Welcome Brendan O’BrienWith thanks to Michael Green / Drift Media
My past experience with video?A: None at allB: Created a video (on video cam or stills + Photostory)C: Shot and edited a videoD: Shot and edited a video + happy with the resultE: Shot and edited a video + on web
Great Competitions www.60secondscience.net A$10,000 in cash prizes +LOTE Division +”Safety in the Science Lab”& Lots of others (Like tropfestJnr)come up over the course of a year as well. http://www.3in6.vitta.org.au/
Roles in Video Productionwrite down all the roles in filmmaking you can think of.e.g.script writerdirectorcamera operator
Editing Software .These 2 Windows MoviemakeronEdustarV4Teacher & Vegas StudioStudentmachines Adobe Premiere Camtasia iMovie Pinnacle Studio Final Cut ProEtc .. Etc…. and there are plenty of online apps and tutorials and ‘how to’s’
Online/Open Source/Free Editing Software . Xtra n o rm al http://sourceforge.net/Virtu a lDub Wax = Greenscreen city Audathere are plenty of free online apps and tutorials and ‘how to’s’
The How ? Planning Process Media Types Work out which media types you want to use.Your production might be:1. A Video Segment, shot on video or still pix?2. A Photo Montage with still images, [use photostory!]3. A Multimedia presentation- Flash, Powerpoint4. An animation5. Edited and hosted Online: Google “Online video editors” eg Extranormal - www.xtranormal.com/ or a mixture of all five !!
The Filmmaking ProcessPre-ProductionLets start thinking about the film you want to make…Motivation Why is this story worth telling ? What makes it unique ?Target Who are you making the film for ?Duration How long will it run ?
Pre-Production ElementsScript – students write their ideas down in aspecial way. It is called a script.Storyboard – students imagine what their videoproduction will look like and draw it in a specialway. It is called a storyboardFilming Schedule – students work out how theyare going to make their video production in regardsto time frame and dead line. It is similar to atimetable.Consent Forms – consent must be granted fromall on screen talent, extras and companies, whentheir logo or product appears, before filmingcommences.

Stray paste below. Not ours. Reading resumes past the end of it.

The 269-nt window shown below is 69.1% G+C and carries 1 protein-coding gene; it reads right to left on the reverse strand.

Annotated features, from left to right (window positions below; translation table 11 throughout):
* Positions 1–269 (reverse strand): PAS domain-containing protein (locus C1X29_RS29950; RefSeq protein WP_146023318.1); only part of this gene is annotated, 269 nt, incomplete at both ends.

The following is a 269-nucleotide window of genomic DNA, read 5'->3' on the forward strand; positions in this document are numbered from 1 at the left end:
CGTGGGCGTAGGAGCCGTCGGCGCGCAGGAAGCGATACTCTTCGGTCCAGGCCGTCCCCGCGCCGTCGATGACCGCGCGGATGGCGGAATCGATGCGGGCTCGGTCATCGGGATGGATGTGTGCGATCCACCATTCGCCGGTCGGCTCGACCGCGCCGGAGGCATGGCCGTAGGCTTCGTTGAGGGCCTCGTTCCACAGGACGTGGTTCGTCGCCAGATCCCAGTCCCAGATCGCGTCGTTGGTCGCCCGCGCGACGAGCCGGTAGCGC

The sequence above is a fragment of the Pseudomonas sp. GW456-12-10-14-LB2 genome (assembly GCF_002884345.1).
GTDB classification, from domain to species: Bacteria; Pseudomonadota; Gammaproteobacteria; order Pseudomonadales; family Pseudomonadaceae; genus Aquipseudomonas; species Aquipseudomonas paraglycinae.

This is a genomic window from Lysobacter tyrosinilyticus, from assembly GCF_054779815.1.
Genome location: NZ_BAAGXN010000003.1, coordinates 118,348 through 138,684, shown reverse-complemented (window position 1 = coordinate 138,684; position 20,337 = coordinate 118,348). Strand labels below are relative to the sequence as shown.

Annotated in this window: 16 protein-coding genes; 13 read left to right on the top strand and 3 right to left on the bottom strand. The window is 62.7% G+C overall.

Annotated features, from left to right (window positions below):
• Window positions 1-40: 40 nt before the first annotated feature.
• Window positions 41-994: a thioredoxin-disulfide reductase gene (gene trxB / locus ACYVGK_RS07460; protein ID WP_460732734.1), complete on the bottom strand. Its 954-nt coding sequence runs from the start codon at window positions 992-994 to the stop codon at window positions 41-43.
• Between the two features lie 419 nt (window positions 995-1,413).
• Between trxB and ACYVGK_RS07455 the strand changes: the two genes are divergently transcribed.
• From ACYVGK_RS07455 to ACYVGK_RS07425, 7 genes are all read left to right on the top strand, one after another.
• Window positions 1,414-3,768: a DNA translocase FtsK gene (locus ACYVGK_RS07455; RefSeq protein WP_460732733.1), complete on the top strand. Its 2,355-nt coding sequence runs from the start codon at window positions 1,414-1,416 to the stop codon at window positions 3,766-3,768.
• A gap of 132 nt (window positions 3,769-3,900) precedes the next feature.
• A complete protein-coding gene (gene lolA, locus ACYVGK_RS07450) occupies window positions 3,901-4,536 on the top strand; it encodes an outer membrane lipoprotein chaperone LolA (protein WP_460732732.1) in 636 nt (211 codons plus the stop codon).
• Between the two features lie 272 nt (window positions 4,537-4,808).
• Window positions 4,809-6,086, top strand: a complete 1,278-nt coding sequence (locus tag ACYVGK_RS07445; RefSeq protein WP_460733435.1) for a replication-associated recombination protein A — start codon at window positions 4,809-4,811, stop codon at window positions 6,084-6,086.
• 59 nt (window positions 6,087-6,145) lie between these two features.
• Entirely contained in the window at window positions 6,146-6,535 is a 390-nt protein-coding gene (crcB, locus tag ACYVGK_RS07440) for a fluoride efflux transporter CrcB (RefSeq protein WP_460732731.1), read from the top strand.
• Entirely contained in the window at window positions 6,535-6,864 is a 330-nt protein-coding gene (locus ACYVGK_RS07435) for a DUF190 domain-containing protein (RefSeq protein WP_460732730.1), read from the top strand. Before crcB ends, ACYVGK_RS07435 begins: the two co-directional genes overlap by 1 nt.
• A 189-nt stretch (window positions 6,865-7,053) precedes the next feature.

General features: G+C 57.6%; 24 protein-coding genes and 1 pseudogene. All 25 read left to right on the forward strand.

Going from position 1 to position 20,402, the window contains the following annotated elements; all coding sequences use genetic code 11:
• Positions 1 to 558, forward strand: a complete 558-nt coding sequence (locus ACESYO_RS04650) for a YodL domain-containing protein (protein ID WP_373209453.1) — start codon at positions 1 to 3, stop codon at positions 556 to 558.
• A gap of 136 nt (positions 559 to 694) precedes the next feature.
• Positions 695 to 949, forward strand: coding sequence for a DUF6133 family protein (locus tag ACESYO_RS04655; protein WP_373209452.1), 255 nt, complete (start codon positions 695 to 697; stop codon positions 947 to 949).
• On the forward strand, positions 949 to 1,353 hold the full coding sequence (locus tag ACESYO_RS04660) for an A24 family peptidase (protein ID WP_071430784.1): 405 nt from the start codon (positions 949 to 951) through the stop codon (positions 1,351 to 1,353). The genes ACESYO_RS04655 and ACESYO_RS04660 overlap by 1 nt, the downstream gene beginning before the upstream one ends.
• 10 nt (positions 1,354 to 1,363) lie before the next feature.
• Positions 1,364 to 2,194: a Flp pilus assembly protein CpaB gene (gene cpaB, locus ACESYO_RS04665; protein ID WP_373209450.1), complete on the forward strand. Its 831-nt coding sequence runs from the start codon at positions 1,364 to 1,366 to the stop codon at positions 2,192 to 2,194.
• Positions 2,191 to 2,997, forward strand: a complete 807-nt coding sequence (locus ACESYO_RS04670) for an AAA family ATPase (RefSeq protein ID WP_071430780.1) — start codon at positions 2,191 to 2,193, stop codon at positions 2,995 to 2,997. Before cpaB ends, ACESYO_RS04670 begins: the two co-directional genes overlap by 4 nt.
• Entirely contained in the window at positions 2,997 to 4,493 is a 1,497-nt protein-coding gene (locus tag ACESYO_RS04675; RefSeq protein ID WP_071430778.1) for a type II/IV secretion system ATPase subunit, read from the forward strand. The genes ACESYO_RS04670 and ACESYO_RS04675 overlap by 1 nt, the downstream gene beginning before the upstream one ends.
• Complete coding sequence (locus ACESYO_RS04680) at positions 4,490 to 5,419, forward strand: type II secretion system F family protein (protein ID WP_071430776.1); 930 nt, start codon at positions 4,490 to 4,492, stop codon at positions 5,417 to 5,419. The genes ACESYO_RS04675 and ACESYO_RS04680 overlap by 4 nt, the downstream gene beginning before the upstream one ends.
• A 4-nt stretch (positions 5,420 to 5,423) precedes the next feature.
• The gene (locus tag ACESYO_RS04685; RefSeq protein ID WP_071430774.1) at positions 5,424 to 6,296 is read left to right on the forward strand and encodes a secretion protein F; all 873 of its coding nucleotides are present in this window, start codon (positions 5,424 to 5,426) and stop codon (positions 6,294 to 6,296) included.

Example Storyboard Opens with WS Variety of Shots Variety of Angles Variety of Soundtrack Tells a story Watch ‘Minuscule”TASK: Create a storyboard
Genre: A class of art having a characteristic form or technique How many genres can we name ? (Reference: http://www.filmsite.org/)
Pre Production ResourcesWeb Script Writing Secrets- http://www.scriptwritingsecrets.com/contents.htm BBC- http://www.bbc.co.uk/films/oneminutemovies/howto/
Camera Operation ~ RitualProduction dialogue-”Quiet on the Set! Actors ready? Camera ready? Roll camera! (camera rolling) ….. Action!”Cameras are dumb!!- tell them what to do in terms of: VISION Focus Iris Exposure Lens/Focal Length and AUDIO Quality, Quality, Quality
Framing & Tracking Exercise “Follow the Hand”This exercise takes to focus off the students, is fun, and develops confidence in camera us. ANDIt MUST be followed up by viewing & analysis of the footage.ASK: What did I learn about framing and tracking?
Resources Digital learning objects in FUSE / Ultranet (or Scootle for non-DEECD) Lights Camera Action: Assessment- L8471 Make a Movie- L341, L342 or L343 (depending on year level) Jill’s wiki http://wmrict.wikispaces.com/Film+Making Hume wiki: http://hume-elearning.wikispaces.com/movie- making